The Seattle Times today highlights a new study from the UW School of Public Health showing healthy food is too expensive for many Americans:
“People who ate the most junk food paid the least for groceries but were the furthest from meeting the recommended intake of healthful nutrients. They also exceeded the recommended levels of saturated fat and sugars, which have been linked to chronic diseases such as obesity and diabetes. Those who spent the most on groceries ate the healthiest, coming closest to meeting the dietary guidelines.”
That matches up with trends we’ve written about in the past: since about 1985, the price of fruits and vegetables has gone up much, much faster than the price of sugars and sweeteners.
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So, what are we to do? Mark Bittman, food writer for the New York Times, recently called for taxing unhealthy foods and using the revenue to subsidize nutritious ones. I think it’s a compelling idea that probably deserves more research.
Yet there’s no guarantee that a tax/subsidy combo would actually cut down on empty calories. One recent study found that subsidies for healthy foods didn’t induce shoppers to buy more fruits and vegetables; instead, they used the savings on fruits and vegetables to pay for more junk. Taxing empty calories would probably help curb that. But still, plenty of studies show people just don’t do what you’d expect when you give them incentives to eat healthfully.
In the end, there’s no single recipe for encouraging healthful eating. Prices can help steer the decisions of cost-sensitive shoppers, but that doesn’t stop junk food from being addictive. Education—particularly about which healthy foods offer the best bang for your buck—can also help people make better decisions. Even marketing might be part of the solution.
What is clear from this new study is that low prices for junk food are leading to bad diets, and that it’s falling hardest on low-income folks who are less likely to have health insurance to cover the later costs of obesity. We put restrictions on cigarettes and alcohol; maybe it’s time to treat unhealthy food like the public health crisis it is.
An organic pear should not be a luxury good…
Local and organic produce is often more expensive because conventional preservatives/chemicals are not used (according to organic standards), and higher rates of spoilage lead to higher prices.
This is why we need simple, natural, inexpensive ways to reduce spoilage, like what Fenugreen (www.fenugreen.com) is doing in Boston. Fenugreen’s FreshPaper is an all-natural, biodegradable, solution to the massive yet often overlooked global challenge of food spoilage (25% of the world’s food supply is lost to spoilage each year), a new technology based on a grandmother’s home remedy.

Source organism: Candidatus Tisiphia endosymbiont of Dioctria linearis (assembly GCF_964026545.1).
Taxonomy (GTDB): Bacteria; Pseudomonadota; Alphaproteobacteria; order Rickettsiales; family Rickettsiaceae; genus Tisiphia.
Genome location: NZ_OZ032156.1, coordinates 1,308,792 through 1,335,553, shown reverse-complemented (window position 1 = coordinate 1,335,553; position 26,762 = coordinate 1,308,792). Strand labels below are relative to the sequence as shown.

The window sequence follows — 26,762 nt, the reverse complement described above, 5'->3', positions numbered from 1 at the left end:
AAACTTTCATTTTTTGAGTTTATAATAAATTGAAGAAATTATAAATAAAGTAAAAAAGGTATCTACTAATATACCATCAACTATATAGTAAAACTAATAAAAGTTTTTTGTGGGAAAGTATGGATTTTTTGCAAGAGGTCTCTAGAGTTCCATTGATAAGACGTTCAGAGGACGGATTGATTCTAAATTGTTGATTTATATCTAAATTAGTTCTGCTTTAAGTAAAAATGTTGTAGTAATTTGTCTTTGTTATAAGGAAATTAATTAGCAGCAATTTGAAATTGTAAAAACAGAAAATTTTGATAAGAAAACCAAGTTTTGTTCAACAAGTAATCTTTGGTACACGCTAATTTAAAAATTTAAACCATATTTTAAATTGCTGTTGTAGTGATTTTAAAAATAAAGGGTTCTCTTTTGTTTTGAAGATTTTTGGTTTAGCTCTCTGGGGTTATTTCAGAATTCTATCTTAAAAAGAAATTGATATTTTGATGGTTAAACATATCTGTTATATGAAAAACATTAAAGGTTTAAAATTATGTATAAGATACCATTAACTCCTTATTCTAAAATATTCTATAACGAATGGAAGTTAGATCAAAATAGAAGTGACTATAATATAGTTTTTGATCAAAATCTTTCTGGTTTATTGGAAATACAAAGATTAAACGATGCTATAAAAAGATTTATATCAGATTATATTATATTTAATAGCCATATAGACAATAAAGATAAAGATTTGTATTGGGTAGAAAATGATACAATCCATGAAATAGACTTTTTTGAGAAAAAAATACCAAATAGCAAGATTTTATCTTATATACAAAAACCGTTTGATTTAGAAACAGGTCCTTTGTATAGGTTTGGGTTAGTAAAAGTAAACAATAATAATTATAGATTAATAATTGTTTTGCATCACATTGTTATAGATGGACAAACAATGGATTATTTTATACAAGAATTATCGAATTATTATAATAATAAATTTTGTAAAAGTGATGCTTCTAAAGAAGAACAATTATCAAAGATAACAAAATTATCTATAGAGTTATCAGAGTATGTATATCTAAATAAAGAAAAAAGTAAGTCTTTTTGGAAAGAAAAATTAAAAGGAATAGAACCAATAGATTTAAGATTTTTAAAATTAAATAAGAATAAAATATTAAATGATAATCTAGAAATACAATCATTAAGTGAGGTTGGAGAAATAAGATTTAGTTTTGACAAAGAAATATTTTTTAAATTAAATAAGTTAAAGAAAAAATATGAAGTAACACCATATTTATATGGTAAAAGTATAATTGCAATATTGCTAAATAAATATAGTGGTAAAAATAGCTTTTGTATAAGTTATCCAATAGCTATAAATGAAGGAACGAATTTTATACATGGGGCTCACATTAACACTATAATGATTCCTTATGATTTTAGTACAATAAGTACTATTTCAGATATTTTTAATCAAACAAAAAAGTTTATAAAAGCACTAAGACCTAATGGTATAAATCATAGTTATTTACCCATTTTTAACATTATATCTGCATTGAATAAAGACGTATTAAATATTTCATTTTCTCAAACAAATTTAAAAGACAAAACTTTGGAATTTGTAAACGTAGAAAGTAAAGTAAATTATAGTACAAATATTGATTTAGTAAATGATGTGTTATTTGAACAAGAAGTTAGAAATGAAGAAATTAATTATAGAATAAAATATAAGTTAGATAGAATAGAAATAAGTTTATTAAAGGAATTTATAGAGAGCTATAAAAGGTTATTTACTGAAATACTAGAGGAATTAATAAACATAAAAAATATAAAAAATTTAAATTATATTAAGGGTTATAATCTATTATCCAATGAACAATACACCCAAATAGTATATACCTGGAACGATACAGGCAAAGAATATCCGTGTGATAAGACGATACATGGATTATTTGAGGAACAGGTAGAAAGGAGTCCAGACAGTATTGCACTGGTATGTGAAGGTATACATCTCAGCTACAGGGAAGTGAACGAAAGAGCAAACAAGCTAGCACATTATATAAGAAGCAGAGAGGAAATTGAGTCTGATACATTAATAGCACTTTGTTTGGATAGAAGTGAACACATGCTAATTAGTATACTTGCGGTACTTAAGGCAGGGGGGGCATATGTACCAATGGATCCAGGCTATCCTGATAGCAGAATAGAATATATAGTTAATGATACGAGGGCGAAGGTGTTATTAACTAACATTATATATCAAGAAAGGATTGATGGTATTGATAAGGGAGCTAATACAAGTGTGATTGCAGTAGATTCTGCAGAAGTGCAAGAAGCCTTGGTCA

As a poor person, I really understand this. But recent events have taught me that I cannot afford to do anything else. It’s a matter of life and death for me. I have to make whatever room it takes in the budget in order to eat healthy, even if that means eating less overall. It shouldn’t be this way.
I think that a tax on the junk food should be given right back to shoppers in the form of coupons in the produce department for some significant amount off the purchase of organic fruits and veggies. Then the store could mail these in, as they do other coupons, for reimbursement from the agency in charge of the program. The grocer doesn’t lose out and probably makes more sales of produce because of the presence of the coupons, the consumer saves money and eats more healthfully, the organic farmers’ sales increase, and the environment wins out, too.
Georgie Bright Kunkel
We need to get back to growing food closer to home.
Agribusinss has shot up the price of food tremendously.
I am going to be 91 years old next week and I take no
medications except for an occational acetaminofen and yet
my supplements and so called organic foods really cost me. Add to that extra vitamins, calcium with D,
extra vitamin D and E, alphalipoic acid and omega 3 etc. etc.and you have an expensive food bill.
Agribusiness with marketing and transportation of foods puts an added cost on everthing that we eat. We need to decentralize and encourage city gardens whereever there is a space.
Cities are very expensive living spaces. Transportation costs more and food availability costs more. It prices some people out of living healthfully.
Happy early birthday Georgie! And thanks for your thoughts on this.